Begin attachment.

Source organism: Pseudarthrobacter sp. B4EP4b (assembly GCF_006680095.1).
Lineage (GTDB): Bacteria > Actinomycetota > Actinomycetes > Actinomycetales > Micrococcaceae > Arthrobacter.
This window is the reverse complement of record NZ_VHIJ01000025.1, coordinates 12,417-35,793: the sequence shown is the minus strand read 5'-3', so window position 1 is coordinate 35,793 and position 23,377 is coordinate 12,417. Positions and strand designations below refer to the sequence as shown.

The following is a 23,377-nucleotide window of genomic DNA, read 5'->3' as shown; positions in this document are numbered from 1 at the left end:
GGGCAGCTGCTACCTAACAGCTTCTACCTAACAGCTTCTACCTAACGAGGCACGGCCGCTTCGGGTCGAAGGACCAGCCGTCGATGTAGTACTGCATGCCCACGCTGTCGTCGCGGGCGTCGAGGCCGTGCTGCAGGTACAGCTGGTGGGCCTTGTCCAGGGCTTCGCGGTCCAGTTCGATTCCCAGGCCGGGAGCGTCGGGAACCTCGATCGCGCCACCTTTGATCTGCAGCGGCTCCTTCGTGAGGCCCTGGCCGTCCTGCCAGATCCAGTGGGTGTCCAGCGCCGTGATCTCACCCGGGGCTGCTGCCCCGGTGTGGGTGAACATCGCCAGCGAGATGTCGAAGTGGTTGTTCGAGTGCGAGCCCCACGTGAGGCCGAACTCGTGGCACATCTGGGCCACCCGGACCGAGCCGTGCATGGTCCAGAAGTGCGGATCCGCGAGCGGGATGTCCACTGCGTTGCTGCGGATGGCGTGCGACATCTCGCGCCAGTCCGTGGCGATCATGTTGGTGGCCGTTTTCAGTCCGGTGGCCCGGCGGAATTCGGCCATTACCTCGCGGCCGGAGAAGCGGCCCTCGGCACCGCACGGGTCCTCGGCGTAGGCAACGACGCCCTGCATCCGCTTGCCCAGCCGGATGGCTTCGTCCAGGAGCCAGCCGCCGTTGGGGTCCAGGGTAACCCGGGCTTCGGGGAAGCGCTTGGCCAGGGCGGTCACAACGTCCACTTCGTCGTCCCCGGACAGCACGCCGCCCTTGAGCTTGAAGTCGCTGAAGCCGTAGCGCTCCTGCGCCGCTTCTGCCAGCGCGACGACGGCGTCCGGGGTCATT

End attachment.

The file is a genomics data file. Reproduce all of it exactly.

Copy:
Source organism: Pseudarthrobacter sp. B4EP4b (assembly GCF_006680095.1).
Lineage (GTDB): Bacteria > Actinomycetota > Actinomycetes > Actinomycetales > Micrococcaceae > Arthrobacter.
This window is the reverse complement of record NZ_VHIJ01000025.1, coordinates 12,417-35,793: the sequence shown is the minus strand read 5'-3', so window position 1 is coordinate 35,793 and position 23,377 is coordinate 12,417. Positions and strand designations below refer to the sequence as shown.

The following is a 23,377-nucleotide window of genomic DNA, read 5'->3' as shown; positions in this document are numbered from 1 at the left end:
GGGCAGCTGCTACCTAACAGCTTCTACCTAACAGCTTCTACCTAACGAGGCACGGCCGCTTCGGGTCGAAGGACCAGCCGTCGATGTAGTACTGCATGCCCACGCTGTCGTCGCGGGCGTCGAGGCCGTGCTGCAGGTACAGCTGGTGGGCCTTGTCCAGGGCTTCGCGGTCCAGTTCGATTCCCAGGCCGGGAGCGTCGGGAACCTCGATCGCGCCACCTTTGATCTGCAGCGGCTCCTTCGTGAGGCCCTGGCCGTCCTGCCAGATCCAGTGGGTGTCCAGCGCCGTGATCTCACCCGGGGCTGCTGCCCCGGTGTGGGTGAACATCGCCAGCGAGATGTCGAAGTGGTTGTTCGAGTGCGAGCCCCACGTGAGGCCGAACTCGTGGCACATCTGGGCCACCCGGACCGAGCCGTGCATGGTCCAGAAGTGCGGATCCGCGAGCGGGATGTCCACTGCGTTGCTGCGGATGGCGTGCGACATCTCGCGCCAGTCCGTGGCGATCATGTTGGTGGCCGTTTTCAGTCCGGTGGCCCGGCGGAATTCGGCCATTACCTCGCGGCCGGAGAAGCGGCCCTCGGCACCGCACGGGTCCTCGGCGTAGGCAACGACGCCCTGCATCCGCTTGCCCAGCCGGATGGCTTCGTCCAGGAGCCAGCCGCCGTTGGGGTCCAGGGTAACCCGGGCTTCGGGGAAGCGCTTGGCCAGGGCGGTCACAACGTCCACTTCGTCGTCCCCGGACAGCACGCCGCCCTTGAGCTTGAAGTCGCTGAAGCCGTAGCGCTCCTGCGCCGCTTCTGCCAGCGCGACGACGGCGTCCGGGGTCATT